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    No - I'd like to have the AI be able to compete in the peaceful victory conditions. Some of us like empire building, and there are plenty of examples in the real world of nations not attacking their neighbors because they're "winning". Or I'd like to be able to make an AI an ally, in effect sharing in my victory, if I'm so inclined. Instead you have a bunch of incompetent schemers, and the game actively penalizes you unless you start by wiping out anyone near you before you build your empire.
     
  13. Aboikos

    Aboikos Chieftain

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    It is indeed filed under LAME, that there is no info available about what the H is going on. Not just diplo but in all aspects of the game. Try to find an answer in civO and it will give you a history lesson and absolutely NO real info that I can implement in my game. Im pissed.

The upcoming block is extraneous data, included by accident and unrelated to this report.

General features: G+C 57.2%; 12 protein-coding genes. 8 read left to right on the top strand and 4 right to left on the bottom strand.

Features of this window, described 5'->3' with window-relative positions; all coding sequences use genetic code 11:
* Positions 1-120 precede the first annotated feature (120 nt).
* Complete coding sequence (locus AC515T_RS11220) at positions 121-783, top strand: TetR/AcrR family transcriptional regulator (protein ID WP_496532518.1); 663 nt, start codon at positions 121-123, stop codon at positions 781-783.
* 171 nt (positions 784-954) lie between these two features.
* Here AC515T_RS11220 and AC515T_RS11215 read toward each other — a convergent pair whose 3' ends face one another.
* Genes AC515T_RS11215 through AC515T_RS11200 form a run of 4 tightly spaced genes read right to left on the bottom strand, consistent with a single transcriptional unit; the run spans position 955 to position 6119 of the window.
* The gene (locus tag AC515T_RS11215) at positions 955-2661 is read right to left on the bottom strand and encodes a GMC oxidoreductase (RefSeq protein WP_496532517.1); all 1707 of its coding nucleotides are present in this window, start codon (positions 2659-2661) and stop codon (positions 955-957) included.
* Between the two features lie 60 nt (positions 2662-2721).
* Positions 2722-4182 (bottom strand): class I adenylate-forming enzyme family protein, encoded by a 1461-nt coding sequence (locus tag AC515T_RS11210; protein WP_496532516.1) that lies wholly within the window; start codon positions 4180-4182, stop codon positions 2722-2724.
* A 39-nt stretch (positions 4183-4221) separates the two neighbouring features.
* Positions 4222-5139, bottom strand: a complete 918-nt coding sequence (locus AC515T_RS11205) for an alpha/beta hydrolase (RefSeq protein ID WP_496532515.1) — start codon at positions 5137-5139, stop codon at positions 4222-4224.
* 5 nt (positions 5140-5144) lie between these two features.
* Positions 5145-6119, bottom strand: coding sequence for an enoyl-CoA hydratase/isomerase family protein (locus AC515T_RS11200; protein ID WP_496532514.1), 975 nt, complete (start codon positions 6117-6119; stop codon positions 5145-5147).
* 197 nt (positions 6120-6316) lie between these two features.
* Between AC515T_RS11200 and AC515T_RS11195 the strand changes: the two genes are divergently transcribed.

14. ond_magiker

    ond_magiker Chieftain

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    But Civ4 HAD better diplomacy. It wasn't deep, but was one of the many little mini-games that made the game more than the sum of its parts. It also wasn't perfect, but why on earth replace it with the opaque mess in V? If they didn't like the old system, they should've gone the similar-but-improved route, or made something better.

    At least now they have added text when you mouseover the Coop and Secrecy options in the diplomacy menu. That deserves some scattered applause. :p

    Next they need to add some clues as to what is going on; not necessarily numbers, but "I cannot believe you razed that city! :mad:" or "So long, and thanks for all all the sugar :)" type messages. And for the love of god, teach the strategy AI that their tactical AI sucks! If the human player has half the troops of the AI, he'll still win easily.
     
  15. Danei

    Danei Chieftain

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    For what it's worth, the pacts seem to work just fine for me.

    If I make a pact of secrecy against someone, the person I made the pact with almost always declares war on our mutual foe if he can gain anything from it at all, and when I have a pact of cooperation with someone, they give me better trade deals.